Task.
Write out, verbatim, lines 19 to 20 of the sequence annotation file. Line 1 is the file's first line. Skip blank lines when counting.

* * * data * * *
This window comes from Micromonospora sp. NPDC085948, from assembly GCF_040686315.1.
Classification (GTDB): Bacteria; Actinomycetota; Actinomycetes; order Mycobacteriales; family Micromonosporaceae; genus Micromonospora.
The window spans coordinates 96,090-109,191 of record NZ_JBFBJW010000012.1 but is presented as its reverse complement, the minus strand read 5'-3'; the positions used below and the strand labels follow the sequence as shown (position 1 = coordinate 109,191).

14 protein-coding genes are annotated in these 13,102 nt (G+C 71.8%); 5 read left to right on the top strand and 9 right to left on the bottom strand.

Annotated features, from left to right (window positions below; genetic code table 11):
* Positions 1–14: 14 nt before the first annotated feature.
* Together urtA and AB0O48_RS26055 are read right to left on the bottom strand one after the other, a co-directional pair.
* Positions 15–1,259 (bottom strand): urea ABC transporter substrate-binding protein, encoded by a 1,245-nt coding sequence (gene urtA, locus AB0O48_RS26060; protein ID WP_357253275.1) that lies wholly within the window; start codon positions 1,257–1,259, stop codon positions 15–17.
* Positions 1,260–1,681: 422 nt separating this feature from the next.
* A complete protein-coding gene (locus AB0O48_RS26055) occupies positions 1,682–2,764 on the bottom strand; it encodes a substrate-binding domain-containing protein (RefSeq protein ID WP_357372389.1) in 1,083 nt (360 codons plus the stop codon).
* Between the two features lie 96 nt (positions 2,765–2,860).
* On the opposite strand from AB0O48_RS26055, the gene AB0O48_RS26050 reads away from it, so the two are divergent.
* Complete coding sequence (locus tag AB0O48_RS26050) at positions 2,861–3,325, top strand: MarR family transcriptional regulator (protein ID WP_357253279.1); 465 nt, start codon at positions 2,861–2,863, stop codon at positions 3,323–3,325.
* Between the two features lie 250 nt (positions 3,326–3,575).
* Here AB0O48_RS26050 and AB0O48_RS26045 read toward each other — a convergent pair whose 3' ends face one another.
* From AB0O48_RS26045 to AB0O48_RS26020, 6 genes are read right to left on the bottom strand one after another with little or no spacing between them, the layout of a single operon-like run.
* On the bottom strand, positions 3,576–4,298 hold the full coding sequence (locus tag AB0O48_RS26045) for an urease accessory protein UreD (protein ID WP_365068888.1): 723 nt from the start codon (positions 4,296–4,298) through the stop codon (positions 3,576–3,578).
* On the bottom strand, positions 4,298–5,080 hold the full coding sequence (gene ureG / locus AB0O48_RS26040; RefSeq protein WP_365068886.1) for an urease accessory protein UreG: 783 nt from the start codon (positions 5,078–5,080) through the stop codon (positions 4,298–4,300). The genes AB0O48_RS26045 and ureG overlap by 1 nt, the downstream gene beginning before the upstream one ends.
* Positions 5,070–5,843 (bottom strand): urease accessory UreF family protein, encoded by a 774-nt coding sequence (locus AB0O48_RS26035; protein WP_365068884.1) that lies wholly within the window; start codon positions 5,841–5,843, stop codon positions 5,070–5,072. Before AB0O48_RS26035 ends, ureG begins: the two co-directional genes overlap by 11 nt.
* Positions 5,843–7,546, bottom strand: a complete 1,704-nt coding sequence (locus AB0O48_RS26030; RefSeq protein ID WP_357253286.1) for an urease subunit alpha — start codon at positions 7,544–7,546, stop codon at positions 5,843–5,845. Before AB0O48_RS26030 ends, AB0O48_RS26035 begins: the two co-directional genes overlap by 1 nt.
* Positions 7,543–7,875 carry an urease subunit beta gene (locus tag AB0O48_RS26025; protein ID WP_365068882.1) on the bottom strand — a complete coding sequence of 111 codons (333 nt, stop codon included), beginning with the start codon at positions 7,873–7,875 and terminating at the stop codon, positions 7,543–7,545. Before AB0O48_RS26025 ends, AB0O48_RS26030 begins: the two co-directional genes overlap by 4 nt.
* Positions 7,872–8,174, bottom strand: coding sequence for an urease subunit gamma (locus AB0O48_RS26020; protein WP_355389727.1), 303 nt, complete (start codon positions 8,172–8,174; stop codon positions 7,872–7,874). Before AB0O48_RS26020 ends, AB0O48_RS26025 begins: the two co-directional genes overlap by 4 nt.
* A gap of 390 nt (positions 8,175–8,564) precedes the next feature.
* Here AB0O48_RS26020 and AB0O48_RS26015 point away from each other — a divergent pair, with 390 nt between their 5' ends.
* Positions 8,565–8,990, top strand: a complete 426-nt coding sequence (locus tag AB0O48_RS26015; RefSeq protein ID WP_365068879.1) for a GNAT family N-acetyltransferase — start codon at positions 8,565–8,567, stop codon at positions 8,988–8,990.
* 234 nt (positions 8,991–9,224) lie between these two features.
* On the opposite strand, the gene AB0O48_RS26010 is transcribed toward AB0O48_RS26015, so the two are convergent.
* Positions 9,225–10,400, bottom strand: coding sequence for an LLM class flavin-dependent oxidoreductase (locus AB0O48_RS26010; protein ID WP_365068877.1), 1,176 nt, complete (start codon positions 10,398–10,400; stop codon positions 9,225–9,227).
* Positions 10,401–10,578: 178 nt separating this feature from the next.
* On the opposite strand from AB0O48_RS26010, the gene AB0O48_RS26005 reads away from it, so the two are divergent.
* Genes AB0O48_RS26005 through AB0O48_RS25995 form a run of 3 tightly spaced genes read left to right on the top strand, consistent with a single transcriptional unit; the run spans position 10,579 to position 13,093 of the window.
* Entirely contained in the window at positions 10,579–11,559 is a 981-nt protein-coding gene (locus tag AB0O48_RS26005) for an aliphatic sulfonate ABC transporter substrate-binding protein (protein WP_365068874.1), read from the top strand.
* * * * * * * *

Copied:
* Positions 5,070–5,843 (bottom strand): urease accessory UreF family protein, encoded by a 774-nt coding sequence (locus AB0O48_RS26035; protein WP_365068884.1) that lies wholly within the window; start codon positions 5,841–5,843, stop codon positions 5,070–5,072. Before AB0O48_RS26035 ends, ureG begins: the two co-directional genes overlap by 11 nt.
* Positions 5,843–7,546, bottom strand: a complete 1,704-nt coding sequence (locus AB0O48_RS26030; RefSeq protein ID WP_357253286.1) for an urease subunit alpha — start codon at positions 7,544–7,546, stop codon at positions 5,843–5,845. Before AB0O48_RS26030 ends, AB0O48_RS26035 begins: the two co-directional genes overlap by 1 nt.